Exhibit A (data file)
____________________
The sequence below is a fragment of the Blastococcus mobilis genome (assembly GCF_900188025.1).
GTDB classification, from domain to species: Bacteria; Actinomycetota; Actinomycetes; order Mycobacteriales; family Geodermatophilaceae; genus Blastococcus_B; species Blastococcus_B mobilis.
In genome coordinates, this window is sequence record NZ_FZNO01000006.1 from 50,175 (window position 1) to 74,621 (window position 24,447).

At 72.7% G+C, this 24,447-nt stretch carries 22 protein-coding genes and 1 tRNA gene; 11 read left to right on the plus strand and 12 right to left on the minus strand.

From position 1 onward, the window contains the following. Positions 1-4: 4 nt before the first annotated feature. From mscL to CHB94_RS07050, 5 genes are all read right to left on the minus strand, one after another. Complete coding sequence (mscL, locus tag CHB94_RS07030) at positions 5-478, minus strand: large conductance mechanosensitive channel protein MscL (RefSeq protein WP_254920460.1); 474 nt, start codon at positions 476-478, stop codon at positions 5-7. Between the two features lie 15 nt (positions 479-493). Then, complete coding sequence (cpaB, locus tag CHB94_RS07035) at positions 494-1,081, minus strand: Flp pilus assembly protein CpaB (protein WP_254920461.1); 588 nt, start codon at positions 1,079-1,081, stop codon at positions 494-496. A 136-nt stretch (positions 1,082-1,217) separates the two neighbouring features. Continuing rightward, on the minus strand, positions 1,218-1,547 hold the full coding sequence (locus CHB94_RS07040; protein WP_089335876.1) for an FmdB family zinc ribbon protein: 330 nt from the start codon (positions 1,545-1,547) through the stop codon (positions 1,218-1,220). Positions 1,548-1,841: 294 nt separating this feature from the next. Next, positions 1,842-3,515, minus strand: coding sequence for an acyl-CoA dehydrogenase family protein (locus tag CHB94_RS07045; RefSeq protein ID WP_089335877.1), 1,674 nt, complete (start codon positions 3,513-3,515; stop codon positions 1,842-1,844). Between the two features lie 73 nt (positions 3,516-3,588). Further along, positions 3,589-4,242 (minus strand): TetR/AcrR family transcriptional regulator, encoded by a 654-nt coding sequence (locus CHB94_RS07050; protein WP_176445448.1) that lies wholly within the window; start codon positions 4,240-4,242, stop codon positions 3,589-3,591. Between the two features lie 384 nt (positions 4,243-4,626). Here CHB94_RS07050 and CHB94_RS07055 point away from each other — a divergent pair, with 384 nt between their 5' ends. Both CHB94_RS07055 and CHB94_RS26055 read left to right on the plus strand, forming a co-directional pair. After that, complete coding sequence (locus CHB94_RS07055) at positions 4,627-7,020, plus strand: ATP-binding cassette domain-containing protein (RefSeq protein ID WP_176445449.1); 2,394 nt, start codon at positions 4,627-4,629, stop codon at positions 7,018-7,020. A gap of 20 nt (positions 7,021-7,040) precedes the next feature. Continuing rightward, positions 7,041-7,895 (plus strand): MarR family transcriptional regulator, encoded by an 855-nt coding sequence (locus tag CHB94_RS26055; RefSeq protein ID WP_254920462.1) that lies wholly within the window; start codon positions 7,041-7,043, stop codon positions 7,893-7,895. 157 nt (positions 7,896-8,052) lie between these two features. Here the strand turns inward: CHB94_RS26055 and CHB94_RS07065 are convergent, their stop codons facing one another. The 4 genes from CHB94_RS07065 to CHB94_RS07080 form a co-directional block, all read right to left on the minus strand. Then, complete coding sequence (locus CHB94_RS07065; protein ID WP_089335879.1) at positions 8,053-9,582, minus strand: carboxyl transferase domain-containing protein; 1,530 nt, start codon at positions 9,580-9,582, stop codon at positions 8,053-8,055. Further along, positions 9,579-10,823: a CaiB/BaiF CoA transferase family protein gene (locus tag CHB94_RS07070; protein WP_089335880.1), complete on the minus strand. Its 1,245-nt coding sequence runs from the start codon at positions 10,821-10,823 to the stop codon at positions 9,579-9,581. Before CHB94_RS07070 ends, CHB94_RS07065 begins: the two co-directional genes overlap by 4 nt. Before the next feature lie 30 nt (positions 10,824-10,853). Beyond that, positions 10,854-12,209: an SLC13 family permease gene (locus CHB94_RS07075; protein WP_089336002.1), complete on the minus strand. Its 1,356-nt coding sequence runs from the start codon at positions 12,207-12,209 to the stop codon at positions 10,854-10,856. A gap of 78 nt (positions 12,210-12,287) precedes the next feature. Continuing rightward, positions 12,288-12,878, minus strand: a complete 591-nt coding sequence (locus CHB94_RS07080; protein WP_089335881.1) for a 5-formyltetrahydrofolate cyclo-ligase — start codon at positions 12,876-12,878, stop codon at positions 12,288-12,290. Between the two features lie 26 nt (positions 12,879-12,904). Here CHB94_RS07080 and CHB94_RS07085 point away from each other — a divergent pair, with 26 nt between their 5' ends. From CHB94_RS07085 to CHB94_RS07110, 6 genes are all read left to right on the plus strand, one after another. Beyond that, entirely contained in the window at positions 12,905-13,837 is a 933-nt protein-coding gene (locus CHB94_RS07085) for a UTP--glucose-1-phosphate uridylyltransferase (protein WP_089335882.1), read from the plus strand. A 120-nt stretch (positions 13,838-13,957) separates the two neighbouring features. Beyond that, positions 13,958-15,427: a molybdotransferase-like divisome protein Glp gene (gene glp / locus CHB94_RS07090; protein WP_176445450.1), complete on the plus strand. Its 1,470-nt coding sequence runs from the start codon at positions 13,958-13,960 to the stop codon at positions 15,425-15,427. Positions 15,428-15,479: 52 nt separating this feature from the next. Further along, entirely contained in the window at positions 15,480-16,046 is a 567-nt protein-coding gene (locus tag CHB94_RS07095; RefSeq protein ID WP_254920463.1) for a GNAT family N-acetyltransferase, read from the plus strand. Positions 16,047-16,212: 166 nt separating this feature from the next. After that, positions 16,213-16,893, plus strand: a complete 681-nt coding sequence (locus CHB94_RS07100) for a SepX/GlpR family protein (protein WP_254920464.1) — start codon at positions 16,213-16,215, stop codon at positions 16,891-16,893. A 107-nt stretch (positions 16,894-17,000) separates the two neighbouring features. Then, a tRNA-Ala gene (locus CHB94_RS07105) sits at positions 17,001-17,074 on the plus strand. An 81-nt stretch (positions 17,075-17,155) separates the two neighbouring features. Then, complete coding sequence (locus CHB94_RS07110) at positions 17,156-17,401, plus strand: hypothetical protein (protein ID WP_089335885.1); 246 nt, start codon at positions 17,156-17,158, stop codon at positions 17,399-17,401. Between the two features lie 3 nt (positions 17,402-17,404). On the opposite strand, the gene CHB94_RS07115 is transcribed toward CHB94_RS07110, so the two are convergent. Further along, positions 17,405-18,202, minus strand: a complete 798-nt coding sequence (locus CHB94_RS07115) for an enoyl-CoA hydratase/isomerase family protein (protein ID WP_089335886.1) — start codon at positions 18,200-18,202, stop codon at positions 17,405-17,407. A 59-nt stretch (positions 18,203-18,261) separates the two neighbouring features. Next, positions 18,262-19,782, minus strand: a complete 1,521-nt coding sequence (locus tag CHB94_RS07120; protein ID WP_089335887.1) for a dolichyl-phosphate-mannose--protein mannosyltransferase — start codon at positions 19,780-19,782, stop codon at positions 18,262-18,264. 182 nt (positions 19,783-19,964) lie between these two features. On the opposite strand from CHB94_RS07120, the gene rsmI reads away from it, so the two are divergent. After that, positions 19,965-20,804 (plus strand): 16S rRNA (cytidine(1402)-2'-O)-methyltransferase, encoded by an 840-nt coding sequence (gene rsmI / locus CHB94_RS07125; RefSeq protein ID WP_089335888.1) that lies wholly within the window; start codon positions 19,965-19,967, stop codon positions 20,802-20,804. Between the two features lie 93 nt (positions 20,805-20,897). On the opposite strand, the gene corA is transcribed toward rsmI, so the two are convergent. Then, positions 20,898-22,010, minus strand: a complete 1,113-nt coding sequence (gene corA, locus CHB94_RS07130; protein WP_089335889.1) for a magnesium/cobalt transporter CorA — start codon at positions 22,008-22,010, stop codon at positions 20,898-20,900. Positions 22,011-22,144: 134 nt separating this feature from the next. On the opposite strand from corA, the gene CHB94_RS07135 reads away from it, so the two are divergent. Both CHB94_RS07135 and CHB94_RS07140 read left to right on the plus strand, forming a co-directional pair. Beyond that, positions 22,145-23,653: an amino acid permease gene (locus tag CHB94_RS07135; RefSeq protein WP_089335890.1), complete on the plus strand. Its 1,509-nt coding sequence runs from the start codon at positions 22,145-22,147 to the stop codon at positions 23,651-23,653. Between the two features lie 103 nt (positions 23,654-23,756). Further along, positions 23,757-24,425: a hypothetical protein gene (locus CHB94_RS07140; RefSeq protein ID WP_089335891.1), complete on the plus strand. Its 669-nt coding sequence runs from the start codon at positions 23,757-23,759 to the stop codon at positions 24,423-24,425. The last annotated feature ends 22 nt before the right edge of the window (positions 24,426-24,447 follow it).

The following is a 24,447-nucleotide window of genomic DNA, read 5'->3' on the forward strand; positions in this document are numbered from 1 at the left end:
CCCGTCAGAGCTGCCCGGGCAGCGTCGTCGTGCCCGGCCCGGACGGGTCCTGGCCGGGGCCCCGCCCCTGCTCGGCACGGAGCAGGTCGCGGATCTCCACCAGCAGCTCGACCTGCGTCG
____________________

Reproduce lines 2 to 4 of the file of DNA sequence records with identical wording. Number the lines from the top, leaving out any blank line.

GTDB classification, from domain to species: Bacteria; Actinomycetota; Actinomycetes; order Mycobacteriales; family Geodermatophilaceae; genus Blastococcus_B; species Blastococcus_B mobilis.
In genome coordinates, this window is sequence record NZ_FZNO01000006.1 from 50,175 (window position 1) to 74,621 (window position 24,447).

At 72.7% G+C, this 24,447-nt stretch carries 22 protein-coding genes and 1 tRNA gene; 11 read left to right on the plus strand and 12 right to left on the minus strand.